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November 22, 2012
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A post on meetings–but read it anyway

Greetings from the post-Thanksgiving, pre-winter-break world of Growth Through Learning. As it happens, this is also the newsletter-sending, scholarship-application-reviewing, spring-fundraiser season at GTL. Fortunately, we have a lot of Kenyan coffee.

In the midst of all of this, I have been busy with meetings. And actually, these have been fantastic. Yesterday, for instance, I had the pleasure of meeting with a man whose job it is to support nonprofit work throughout the world. Specifically, he works with donors–people who want to give what most of us would consider large sums of money but who are concerned that those sums will not be enough to “make a difference.” His job is to figure out how, through whom and where the money can make that big systemic change everyone wants.

I understand the instinct: faced with the enormity of poverty or hunger or child sex trafficking, or any of the other horrific conditions that plague our world, most of us just want to jump in and yell “Fix it!” And we search around for the magic key that will unlock the problem systemically and solve it logically with the least expense to the world, at large. I am certainly not going to argue against those who believe we can and should solve the problems that bring misery to too many people (and too many animals, as well, while I am at it). But I do think this search for a large-scale solution has its own problems.

A friend asked me many years ago how I could stand to work day after day on a social problem that seemed endless. He put it like this, “It’s as if you walk into a messy room, and all you can pick up is the underwear on the floor”  (I didn’t say my friend was a poet). I think my response at the time was that I would be pretty darned happy if I could just get rid of the dirty underwear, but the question itself overlooks something. My friend’s question is a version of “why work so hard to help one person at a time when you could be looking for a way to change the whole system?” and that question rests on the assumption that we will always accomplish more when we work at a problem from the top, from above, from a distance, systemically, etc…

Sometime we forget that there is no real place  “at the top.” Our  “above” is an imaginary overlook that rests on a mountain of equations derived from data points and translated into graphs and pie charts for easy comprehension. You know what I mean; it looks something like “50 million people live in country A, 34% work in agriculture, 46% of girls go to school.” Like everyone else, I rely on these numbers to get a sense of things. Mathematical data offers us a perspective that, frankly, does not have a whole lot to do with how we experience the world. For this reason the numbers on which the whole idea of scale or systems rest seem to make things almost superhumanly clear (which is why the surprising statistics seem so terribly nifty). But people actually come in individual sizes, and when you meet one, they don’t actually resemble all those numbers we’ve assigned to them.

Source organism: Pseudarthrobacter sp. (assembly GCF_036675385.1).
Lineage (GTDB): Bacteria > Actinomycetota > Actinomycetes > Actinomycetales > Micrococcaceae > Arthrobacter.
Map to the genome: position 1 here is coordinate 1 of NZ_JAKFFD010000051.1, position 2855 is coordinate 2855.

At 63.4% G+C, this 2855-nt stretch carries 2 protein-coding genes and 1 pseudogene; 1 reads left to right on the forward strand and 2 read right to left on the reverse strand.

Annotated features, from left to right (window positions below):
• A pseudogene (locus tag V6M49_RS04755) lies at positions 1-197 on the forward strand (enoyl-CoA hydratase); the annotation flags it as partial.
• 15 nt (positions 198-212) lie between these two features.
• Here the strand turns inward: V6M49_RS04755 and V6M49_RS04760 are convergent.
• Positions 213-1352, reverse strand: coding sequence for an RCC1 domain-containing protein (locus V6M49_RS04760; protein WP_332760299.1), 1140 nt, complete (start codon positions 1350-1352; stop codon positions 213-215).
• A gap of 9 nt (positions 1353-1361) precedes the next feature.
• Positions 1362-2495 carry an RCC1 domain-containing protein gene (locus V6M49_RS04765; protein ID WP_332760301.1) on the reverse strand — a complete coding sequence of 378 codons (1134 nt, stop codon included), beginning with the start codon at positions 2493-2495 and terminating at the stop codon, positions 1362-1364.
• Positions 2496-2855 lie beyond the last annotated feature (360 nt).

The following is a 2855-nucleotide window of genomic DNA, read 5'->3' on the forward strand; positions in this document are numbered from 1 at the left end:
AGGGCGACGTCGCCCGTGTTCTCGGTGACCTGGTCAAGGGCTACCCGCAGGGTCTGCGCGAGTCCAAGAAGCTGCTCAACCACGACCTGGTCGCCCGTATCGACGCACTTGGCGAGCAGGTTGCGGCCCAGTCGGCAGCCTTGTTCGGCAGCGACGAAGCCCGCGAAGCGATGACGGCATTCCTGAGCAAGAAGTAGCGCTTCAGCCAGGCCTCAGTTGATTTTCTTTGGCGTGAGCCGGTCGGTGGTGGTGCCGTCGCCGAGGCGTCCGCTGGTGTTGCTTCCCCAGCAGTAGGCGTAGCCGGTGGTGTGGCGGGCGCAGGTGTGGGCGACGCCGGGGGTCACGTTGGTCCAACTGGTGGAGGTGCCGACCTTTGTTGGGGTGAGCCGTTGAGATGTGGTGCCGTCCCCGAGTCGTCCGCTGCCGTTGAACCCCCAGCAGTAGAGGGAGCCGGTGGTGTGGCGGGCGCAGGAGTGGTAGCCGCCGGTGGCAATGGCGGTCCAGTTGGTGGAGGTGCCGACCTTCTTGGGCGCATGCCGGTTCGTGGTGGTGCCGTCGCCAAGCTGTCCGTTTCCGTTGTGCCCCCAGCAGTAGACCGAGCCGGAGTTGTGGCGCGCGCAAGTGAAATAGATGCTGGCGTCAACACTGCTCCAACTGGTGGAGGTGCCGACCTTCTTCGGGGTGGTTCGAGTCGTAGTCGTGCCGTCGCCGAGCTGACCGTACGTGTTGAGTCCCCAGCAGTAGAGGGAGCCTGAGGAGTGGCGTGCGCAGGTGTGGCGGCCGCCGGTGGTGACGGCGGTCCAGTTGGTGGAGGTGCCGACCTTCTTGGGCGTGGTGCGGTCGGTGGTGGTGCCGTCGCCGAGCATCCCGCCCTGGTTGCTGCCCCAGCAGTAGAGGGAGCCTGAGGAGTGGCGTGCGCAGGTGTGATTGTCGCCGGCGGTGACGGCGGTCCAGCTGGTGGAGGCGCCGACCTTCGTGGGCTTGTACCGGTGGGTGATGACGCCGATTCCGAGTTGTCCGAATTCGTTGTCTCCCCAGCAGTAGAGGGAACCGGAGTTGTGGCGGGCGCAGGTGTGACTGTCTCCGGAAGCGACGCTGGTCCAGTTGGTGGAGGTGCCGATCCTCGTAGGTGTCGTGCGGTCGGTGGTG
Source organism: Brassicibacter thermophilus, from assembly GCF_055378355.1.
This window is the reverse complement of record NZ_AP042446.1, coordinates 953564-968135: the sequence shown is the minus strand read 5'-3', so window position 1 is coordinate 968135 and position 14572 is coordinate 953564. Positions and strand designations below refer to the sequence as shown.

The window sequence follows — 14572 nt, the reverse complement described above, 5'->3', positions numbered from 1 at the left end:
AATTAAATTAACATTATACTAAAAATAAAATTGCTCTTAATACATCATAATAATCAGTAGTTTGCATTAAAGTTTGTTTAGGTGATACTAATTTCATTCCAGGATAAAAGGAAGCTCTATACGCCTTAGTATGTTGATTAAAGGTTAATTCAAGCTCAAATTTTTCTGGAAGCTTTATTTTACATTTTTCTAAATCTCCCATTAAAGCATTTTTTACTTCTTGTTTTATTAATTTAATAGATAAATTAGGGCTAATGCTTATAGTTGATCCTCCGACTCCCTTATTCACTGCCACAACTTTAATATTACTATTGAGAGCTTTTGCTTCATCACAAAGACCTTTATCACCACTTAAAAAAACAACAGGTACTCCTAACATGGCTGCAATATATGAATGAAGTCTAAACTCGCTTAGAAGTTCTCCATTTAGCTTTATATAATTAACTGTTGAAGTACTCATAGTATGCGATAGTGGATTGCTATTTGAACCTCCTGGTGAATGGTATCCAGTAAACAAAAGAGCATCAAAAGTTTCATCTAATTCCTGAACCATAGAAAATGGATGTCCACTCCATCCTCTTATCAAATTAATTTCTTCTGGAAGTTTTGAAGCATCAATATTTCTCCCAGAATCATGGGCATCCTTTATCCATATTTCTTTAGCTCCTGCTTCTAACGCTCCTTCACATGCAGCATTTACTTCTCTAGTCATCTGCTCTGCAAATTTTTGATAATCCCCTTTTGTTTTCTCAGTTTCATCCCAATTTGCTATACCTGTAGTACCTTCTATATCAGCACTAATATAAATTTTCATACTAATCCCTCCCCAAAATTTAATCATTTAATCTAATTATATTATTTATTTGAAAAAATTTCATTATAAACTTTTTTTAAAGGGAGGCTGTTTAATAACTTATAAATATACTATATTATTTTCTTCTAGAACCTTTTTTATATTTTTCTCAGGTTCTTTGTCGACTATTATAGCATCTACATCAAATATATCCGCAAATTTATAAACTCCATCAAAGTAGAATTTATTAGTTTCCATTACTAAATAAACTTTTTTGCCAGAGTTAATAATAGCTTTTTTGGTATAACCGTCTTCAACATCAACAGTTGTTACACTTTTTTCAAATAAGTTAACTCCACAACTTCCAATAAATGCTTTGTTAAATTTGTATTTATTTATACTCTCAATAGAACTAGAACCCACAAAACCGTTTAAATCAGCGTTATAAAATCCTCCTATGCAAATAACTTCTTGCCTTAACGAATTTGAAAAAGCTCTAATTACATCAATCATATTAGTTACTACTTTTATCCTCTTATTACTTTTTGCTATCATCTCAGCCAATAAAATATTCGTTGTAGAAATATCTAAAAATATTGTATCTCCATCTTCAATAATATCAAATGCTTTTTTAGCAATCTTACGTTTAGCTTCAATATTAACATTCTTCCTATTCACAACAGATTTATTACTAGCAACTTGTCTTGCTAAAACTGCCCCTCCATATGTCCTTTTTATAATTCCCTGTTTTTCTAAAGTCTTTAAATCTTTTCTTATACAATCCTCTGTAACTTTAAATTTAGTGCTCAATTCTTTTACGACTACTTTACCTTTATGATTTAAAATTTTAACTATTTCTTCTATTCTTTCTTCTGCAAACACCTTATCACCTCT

Well, except this guy who sits outside MIT, but I think that proves my point:

photo by Peter Payacks, published in Cantabrigia (http://blogs.wickedlocal.com/cambridge/2010/12/29/about-that-numbers-sculpture-at-mit/#axzz2Df5FKcsp)

If you are dealing with actual people instead of mathematical fantasies, then you will find that the individuals in front of you are often full of surprises, full of ideas, experiences, flaws, frustrations…full of all kinds of things that did not show up in the numbers. And if you are trying to deal with a horrible and intractable human problem, then you will find that meeting an actual person in need is surprisingly…invigorating. Because after all, you are human, too. I have watched too many advocates and donors burn out over the years because they were trying so hard to fix the numbers in front of them that they never had the chance to replenish that humble sense of person-ness. And they never got the chance to see how ridiculously, impossibly resilient human beings can be under even the worst circumstances.

We should fight to change systems, cultural norms, and other large-scale structures that are not working to our benefit. We should also give ourselves a break sometimes and sit down with one of those people we want to help. Even with a person I don’t particularly like (because genuine need doesn’t always come with social charm), I have always found that a few minutes face to face makes all of those numbers fade into away into mere data points and abstractions. And unless and until we all begin to look like that guy on the MIT lawn, we’re going to have to put the paperwork aside from time to time and sit down at a meeting.

1 Comment

  1. brookskeene says:

    Very nice. Since I work in water and sanitation, I usually expect funding to be geared at underlying systems and also expect it to leverage local institutions and capital. Otherwise, the sustainability and the potential for impact at large scales–for services that must be there every day–is missing. For education, I think I buy the opposing argument a bit more. The sustainability is present regardless. An advantage incurred for an individual is sustained throughout that person’s life and has knock-on benefits that are incalculable.

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